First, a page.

General aviation pilots will flock to this year's air shows to seek ADS-B deals

FAA reiterates: The 2020 mandate is set in stone

Most buyers are also installing ADS-B In to get free traffic and weather

As the Jan. 1, 2020, ADS-B equipage mandate draws near (T-minus 21 months and counting), general aviation (GA) pilots are betting that prices on the avionics are about as low as they will go. Despite a recent misleading report that the FAA would extend the equipage deadline (a certain April Fools' Day spoof that showed up April 1 on the web), there is no wiggle room.

FAA Acting Administrator Dan Elwell has stated it emphatically in recent months: "You have heard my predecessors say this before, and I will continue to communicate this important message: The ADS-B Out equipage mandate will not change."

Like many GA pilots, Ken Shaffer, an aircraft owner who has not yet equipped, believes the mandate is rock solid. He is heading to this year's Big Two air events — Sun 'n Fun in Lakeland, Florida, and EAA AirVenture Oshkosh in Wisconsin — with other local pilots from the Washington, D.C., area, many of whom are in search of ADS-B gold.

"I think this is the year where you'll see the best deals," Shaffer says. With his wife, he owns a 1969 Piper Comanche 260C and a 1954 Piper Pacer. At the air shows, Shaffer is particularly interested in checking into an innovative new ADS-B design — not yet FAA certified — that would take the place of a wingtip navigation light in the Pacer. "I don't think anything new will come out after AirVenture this year," Shaffer says. He's planning to do his ADS-B installations after AirVenture, giving himself at least a one-year buffer on the mandate in case shops are booked.

Ken Shaffer in his Piper Comanche

Ken Shaffer is heading to Sun 'n Fun and AirVenture this year in search of ADS-B deals for two aircraft that he and his wife own.

That commitment to equip is music to the ears of the FAA, which has been maximizing its outreach to aircraft owners, airports and aviation businesses for several years, in part through the Equip ADS-B website. In 2016, the FAA offered more than words with a $500 rebate offer that ended in early 2018. About 10,000 aircraft owners took the agency up on the deal to help defray the costs of buying and installing the equipment. ADS-B can range from about $2,000 to $5,000, not including installation.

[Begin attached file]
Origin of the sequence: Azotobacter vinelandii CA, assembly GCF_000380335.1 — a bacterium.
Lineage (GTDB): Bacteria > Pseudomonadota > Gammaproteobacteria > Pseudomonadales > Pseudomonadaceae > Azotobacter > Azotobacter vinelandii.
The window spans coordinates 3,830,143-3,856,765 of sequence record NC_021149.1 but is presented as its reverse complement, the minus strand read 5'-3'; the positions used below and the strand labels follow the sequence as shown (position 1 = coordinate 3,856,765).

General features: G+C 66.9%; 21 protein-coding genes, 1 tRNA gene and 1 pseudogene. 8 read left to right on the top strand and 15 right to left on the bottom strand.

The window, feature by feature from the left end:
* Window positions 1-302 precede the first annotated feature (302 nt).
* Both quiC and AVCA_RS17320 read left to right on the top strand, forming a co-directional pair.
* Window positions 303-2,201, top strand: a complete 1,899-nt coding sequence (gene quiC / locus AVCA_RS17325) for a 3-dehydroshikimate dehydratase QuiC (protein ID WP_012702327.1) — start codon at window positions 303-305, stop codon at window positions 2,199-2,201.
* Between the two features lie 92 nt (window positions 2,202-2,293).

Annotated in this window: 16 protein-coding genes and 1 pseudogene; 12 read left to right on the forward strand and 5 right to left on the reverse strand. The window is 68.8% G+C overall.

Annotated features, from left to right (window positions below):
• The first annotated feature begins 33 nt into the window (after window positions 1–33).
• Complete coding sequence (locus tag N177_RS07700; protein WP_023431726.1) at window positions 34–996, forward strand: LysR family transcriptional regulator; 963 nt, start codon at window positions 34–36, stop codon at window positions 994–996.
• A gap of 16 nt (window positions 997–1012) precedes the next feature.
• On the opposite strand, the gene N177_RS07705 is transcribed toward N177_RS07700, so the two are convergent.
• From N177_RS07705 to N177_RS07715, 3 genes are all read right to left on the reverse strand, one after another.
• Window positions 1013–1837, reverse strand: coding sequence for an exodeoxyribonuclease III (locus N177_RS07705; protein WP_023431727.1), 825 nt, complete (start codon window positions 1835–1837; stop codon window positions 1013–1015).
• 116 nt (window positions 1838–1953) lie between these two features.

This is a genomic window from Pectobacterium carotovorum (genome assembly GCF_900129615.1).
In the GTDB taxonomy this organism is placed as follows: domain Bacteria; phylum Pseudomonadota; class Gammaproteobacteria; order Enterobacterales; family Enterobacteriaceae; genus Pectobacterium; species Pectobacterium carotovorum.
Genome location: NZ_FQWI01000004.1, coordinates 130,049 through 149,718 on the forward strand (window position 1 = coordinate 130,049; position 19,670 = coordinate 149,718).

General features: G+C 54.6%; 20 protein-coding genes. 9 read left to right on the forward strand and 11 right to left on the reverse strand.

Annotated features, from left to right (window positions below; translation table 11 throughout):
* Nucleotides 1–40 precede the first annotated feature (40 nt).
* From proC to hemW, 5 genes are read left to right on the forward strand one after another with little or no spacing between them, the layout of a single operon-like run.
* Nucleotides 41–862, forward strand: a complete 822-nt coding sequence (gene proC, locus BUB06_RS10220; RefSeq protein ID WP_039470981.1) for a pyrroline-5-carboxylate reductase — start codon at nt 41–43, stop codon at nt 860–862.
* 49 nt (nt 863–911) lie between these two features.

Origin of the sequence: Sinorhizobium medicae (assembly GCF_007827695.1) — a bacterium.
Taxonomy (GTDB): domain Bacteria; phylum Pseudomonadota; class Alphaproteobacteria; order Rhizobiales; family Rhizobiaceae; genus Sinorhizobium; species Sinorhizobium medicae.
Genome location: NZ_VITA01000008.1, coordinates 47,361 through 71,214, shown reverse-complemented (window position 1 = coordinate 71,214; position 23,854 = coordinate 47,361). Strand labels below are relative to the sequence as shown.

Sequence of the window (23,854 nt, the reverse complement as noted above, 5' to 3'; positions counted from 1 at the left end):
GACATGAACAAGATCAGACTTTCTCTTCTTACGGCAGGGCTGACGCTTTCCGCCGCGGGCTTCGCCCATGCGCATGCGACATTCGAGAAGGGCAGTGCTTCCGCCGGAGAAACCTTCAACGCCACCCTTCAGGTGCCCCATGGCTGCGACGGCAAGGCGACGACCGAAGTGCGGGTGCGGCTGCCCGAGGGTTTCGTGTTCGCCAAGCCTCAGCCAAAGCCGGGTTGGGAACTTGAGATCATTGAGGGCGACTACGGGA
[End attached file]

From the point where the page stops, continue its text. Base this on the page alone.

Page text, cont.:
To date, the FAA's outreach efforts have helped spur about 50,000 aircraft owners to equip, but that means as many as 70 percent may still need to equip by the deadline or be grounded (the 70 percent figure assumes about 160,000 aircraft must be equipped to continue flying in airspace that now requires Mode C transponders).

Along with ADS-B Out — which gives controllers an aircraft's precise position, velocity and other data once per second for surveillance purposes — most owners are also installing ADS-B In, which provides free traffic on the 1090 MHz and 978 MHz links and free weather information on the 978-megahertz link. Both can be shown on an installed or portable display.

Pilots who already have equipped are the best ADS-B In spokespersons. "When you're flying a small plane, you would think that you'd see all the planes around you," says John Theune, an early adopter of ADS-B in the Cessna 182 he owns with four other pilots in Maryland. "But I was amazed by when we installed the system how much more traffic there was in the sky that I had never seen."

One experience in particular crystallized the benefits for Theune. "I had a near miss about 10 years ago, before ADS-B," he said. "A plane came out of the wing shadow — I never saw it — and we came within 200 feet of colliding. That situation would never have occurred with ADS-B."

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